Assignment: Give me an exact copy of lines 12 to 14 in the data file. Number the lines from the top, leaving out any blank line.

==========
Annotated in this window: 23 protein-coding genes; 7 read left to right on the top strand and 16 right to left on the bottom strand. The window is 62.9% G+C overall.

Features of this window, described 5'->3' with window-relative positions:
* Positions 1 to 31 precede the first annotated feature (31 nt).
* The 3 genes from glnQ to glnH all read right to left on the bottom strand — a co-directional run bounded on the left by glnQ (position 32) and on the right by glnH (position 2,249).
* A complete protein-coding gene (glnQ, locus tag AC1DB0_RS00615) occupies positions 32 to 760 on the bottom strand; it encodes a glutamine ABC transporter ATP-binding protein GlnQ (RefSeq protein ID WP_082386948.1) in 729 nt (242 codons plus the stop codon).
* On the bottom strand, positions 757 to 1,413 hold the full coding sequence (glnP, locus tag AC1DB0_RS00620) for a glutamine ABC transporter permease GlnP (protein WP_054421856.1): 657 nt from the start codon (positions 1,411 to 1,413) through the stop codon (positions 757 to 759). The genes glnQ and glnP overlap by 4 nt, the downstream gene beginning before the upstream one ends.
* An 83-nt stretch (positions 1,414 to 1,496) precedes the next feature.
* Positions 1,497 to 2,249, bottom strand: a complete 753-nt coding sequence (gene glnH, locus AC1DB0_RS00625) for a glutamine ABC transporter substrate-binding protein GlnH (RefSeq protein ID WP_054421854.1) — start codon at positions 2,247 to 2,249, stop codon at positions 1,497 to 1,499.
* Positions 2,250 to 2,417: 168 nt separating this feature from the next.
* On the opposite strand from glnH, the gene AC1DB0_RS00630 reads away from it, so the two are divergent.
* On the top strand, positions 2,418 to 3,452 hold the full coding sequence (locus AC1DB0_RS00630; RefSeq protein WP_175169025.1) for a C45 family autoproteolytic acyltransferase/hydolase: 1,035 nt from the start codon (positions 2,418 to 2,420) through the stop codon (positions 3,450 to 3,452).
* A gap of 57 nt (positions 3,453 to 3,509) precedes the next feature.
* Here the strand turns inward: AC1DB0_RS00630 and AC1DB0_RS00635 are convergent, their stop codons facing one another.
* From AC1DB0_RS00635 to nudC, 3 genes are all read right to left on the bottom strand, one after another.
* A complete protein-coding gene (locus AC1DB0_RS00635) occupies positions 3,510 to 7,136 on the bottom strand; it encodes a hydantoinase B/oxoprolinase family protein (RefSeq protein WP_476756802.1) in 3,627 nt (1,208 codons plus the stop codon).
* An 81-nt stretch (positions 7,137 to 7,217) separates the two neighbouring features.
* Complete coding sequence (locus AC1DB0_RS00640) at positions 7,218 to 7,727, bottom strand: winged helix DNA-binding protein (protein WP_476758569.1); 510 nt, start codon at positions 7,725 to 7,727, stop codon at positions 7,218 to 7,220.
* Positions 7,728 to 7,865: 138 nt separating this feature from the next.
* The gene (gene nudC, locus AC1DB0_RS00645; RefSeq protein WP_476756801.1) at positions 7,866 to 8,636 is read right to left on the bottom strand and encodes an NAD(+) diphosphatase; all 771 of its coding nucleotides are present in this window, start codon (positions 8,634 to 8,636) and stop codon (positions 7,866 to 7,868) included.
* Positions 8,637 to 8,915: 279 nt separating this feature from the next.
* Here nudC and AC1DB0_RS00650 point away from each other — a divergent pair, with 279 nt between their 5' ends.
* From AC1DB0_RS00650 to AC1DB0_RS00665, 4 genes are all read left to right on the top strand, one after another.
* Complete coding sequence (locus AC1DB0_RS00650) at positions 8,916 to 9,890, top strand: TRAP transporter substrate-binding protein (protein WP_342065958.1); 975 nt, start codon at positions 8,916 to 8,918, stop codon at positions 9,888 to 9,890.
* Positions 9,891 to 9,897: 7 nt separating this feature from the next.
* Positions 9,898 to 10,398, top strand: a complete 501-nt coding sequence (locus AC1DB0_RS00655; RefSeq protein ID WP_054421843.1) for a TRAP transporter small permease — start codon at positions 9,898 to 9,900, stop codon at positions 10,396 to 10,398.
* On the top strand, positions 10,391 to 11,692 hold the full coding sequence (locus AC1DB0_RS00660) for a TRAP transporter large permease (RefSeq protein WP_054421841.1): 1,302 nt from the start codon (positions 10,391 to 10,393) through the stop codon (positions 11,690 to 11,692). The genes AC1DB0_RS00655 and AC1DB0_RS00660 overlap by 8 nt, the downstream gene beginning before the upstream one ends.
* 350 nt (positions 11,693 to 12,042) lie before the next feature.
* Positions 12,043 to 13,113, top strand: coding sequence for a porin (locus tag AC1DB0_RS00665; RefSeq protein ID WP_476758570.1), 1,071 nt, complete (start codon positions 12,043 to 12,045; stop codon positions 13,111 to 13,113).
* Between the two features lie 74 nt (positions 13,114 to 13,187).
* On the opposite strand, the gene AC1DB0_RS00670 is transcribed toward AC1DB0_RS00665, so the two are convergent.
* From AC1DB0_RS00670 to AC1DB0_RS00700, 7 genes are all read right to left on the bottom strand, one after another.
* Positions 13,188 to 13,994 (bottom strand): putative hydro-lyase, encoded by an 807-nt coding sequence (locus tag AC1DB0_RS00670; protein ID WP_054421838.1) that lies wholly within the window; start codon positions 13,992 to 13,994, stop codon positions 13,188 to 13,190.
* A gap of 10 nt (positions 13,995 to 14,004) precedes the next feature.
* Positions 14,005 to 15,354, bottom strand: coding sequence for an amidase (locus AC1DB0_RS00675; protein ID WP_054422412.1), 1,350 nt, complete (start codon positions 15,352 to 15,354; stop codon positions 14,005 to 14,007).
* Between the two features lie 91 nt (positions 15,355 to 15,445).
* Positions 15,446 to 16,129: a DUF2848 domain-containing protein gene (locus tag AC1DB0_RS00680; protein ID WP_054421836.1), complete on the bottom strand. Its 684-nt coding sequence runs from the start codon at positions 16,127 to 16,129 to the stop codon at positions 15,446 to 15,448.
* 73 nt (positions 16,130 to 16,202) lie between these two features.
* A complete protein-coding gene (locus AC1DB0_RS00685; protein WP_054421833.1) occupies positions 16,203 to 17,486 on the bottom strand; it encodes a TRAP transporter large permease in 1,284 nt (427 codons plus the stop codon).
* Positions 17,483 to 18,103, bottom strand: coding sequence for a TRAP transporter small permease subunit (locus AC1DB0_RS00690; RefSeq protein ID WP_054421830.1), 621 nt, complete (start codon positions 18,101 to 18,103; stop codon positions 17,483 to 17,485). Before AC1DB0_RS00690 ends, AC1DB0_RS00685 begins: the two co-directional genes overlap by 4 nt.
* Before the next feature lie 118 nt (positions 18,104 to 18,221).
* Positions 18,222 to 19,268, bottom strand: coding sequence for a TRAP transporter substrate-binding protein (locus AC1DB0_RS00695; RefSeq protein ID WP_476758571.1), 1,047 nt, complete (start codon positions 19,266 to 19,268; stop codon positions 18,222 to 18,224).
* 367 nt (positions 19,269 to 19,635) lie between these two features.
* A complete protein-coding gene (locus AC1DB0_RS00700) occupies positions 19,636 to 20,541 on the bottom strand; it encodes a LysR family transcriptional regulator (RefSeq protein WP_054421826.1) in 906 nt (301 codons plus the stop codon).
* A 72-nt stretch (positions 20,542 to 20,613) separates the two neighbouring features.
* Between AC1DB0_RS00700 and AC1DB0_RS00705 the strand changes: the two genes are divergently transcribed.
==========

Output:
* A gap of 57 nt (positions 3,453 to 3,509) precedes the next feature.
* Here the strand turns inward: AC1DB0_RS00630 and AC1DB0_RS00635 are convergent, their stop codons facing one another.
* From AC1DB0_RS00635 to nudC, 3 genes are all read right to left on the bottom strand, one after another.